AirZim AirGone

AirZim AirGone

How I wish the end of Air Zimbabwe would be Mugabe’s nail in the coffin. But this vampire gives no impression of leaving before he’s melted by sunlight.

Yesterday Zimbabwe’s diaspora media broke the story: Air Zimbabwe’s one and only 767 had been impounded by the maintenance company owed $1.2 million dollars.

Then, with typical zany Zimbabwean zest, Zim moneybags apparently raised the ransom to pay off the debtor, but the plane still isn’t leaving and we’re not sure why. Well, for the facts, read the Zimbabwe government newspaper, The Herald, and then presume just the opposite:

(1) They didn’t raise the money.
(2) The staff including pilots of the airplane are too scared to return home. After all, someone will have to be punished for such an unwarranted delay.

Either way, a relatively unused although older 767 sits today on the tarmac at Gatwick airport. And you might say that about almost everything of the modern age in Zimbabwe, including the opposition leader and powerless prime minister, Morgan Tsvangira, who once led bloody protest marches but now spends his time explaining why he won’t let a woman into his house who claims to have had his child.

Everything in Zimbabwe has been coopted and drained to the core by its self-appointed evil master, Robert Mugabe. It is one of the most tragic tails in Africa: how this once prosperous, richly resourced, highly educated country can achieve nothing now but misery and comic notoriety.

The 767 is the perfect mascot. This plane often didn’t fly; usually because it had no passengers, but more often because of unpaid bills here and there. That is Robert Mugabe’s standard operating procedure: do. So when he did, but had no money to pay for it, he just waited until someone else paid for him. Usually that was South Africa, and in the case of the 767, China.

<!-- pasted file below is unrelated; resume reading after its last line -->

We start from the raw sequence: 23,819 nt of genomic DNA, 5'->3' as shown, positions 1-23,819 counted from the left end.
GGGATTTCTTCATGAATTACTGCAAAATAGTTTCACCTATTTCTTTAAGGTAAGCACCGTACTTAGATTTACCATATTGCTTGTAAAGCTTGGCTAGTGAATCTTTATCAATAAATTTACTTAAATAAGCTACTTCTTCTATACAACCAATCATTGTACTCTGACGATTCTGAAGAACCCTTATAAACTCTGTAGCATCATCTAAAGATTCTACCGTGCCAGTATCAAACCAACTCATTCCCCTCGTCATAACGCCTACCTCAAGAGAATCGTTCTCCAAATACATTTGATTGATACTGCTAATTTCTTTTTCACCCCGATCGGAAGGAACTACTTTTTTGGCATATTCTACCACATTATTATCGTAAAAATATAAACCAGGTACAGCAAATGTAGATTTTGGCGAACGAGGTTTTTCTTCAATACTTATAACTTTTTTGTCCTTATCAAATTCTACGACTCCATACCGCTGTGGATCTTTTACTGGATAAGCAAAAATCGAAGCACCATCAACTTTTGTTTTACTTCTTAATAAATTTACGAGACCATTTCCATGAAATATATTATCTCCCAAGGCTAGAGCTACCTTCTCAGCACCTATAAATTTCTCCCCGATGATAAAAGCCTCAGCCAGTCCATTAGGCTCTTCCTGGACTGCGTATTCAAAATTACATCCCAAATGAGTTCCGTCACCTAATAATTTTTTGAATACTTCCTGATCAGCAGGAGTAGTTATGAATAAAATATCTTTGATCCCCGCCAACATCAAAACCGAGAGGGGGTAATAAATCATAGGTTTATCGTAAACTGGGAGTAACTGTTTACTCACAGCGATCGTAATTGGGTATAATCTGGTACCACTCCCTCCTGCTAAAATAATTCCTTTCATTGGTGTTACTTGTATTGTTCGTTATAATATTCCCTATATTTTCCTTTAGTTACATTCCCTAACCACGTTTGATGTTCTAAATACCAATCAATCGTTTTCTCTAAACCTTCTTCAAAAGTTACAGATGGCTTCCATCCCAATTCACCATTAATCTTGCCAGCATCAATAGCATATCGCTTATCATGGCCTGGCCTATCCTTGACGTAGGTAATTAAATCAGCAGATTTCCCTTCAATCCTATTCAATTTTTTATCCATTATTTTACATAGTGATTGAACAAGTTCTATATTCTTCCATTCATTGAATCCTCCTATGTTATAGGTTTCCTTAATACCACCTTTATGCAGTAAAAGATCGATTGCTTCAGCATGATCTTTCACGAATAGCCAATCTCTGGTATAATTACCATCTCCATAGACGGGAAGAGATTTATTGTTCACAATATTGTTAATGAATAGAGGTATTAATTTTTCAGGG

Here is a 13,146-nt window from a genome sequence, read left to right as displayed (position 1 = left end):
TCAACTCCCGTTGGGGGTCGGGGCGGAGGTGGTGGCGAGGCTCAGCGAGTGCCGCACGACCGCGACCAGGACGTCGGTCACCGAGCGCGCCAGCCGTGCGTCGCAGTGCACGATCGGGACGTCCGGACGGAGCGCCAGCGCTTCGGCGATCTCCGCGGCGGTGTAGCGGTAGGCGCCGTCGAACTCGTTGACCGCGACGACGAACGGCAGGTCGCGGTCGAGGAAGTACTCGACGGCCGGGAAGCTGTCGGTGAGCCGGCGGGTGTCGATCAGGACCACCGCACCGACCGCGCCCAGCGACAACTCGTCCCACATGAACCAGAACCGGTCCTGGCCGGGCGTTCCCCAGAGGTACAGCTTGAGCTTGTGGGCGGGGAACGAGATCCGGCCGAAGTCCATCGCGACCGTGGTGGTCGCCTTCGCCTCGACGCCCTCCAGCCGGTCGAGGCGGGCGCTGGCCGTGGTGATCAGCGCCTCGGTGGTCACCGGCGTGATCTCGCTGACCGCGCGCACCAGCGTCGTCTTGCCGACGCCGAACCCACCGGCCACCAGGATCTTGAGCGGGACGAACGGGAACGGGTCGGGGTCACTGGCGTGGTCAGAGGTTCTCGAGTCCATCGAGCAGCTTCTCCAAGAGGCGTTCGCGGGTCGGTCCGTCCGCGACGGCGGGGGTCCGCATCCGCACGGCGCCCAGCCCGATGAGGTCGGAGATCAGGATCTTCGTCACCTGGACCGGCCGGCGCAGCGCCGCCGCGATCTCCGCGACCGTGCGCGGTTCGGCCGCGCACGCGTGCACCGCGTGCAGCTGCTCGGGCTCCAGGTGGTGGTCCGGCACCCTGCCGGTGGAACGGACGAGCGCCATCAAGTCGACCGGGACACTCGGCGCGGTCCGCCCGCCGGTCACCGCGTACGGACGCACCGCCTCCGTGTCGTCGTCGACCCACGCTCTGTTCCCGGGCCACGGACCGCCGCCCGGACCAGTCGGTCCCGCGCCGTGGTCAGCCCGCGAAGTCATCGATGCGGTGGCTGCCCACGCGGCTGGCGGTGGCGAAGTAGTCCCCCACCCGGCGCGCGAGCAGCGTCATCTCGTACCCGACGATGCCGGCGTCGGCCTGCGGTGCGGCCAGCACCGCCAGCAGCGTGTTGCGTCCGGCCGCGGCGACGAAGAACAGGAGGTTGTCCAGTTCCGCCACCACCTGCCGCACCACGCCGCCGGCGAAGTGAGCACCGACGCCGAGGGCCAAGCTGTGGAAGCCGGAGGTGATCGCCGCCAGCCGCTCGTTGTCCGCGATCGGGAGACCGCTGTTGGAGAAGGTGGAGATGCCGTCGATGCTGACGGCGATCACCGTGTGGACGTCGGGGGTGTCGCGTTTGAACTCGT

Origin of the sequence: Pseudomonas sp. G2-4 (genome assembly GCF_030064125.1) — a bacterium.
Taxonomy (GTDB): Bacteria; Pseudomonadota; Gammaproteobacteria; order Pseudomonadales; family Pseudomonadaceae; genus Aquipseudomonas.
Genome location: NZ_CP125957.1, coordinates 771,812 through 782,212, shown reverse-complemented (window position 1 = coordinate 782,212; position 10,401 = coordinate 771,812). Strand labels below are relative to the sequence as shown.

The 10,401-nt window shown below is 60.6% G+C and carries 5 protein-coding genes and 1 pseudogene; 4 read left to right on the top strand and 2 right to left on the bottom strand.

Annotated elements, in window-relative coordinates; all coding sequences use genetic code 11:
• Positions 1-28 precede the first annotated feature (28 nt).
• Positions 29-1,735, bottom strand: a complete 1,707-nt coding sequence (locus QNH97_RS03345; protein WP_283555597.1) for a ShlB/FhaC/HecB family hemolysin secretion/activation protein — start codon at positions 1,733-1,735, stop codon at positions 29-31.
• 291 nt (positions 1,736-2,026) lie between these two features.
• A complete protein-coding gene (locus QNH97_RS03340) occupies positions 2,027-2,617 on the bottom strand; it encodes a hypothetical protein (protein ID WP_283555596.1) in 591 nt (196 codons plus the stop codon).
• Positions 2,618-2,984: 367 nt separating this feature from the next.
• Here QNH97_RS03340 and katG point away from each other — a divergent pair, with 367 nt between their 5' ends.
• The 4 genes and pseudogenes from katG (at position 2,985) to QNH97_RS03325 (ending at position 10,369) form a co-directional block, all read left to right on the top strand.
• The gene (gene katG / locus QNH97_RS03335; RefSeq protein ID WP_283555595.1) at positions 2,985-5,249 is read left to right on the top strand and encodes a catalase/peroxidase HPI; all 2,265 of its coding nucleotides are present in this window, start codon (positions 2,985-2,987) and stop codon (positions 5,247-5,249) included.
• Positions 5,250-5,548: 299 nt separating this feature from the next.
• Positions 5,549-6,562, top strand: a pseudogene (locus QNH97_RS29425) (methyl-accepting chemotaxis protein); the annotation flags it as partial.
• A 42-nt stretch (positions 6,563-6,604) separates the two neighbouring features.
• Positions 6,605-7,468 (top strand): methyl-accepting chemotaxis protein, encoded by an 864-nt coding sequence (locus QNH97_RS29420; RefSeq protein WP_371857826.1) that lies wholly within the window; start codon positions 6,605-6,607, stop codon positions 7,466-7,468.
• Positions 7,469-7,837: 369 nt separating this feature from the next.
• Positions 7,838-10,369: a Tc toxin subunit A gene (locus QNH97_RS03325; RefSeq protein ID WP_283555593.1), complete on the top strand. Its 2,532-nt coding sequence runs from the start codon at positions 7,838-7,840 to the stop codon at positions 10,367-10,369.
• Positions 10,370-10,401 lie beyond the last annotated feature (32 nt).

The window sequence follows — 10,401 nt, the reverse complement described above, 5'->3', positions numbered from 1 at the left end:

The 767’s weekly routine begins Friday night with a scheduled departure from Harare to Peking via Kuala Lumpur. There are several reasons for this bold route. First, Mugabe probably knows that one day he’s going to have to run. And to China might be the only alternative.

Mugabe is reported in some quarters to be 120 years old. In any case, he’s suffered innumerable diseases, including throat cancer, most of which have been treated in a Malaysian hospital which only takes cash. He’s managed to take Rand from South Africa and Yuan from China to pay doctors in Kuala Lumpur.

And the 767 plane is often filled with lots of cronies who have lots of other diseases, so this southern African medivac is welcomed by KL’s underpaid doctors.

Two. China never turns away a foreigner in need. So they buy our treasury bills, and they refuel the 767 and they force lower diplomats to use the airline on their way to Africa. This way China will eventually rule the world.

Three. No one notices when the plane doesn’t fly two out of three weeks or so.

The plane turns around in China and comes back to Harare arriving Sunday morning at 615a, and then Sunday morning at 8 a.m. it’s scheduled to fly to Gatwick arriving Sunday night, but that ridiculous schedule never happens.

All day Monday it’s supposed to get maintained in Gatwick – you know, oil changes and such. Then Monday night it returns to Harare arriving Tuesday morning. Then, until Friday, it’s now at the disposal of the President.

Now there’s a business plan for you! (It until recently flew midweek to Kinshasa, but that was suspended.)

Zimbabwe is an unreal, a scatological nation held together by outside forces: China as a part of its world strategy to dominate the earth; South Africa in order to keep out refugees who would overwhelm it should any real revolution begin.

So now, Mugabe’s escape is reduced to the range of a 737. AirZim might have one of those left working.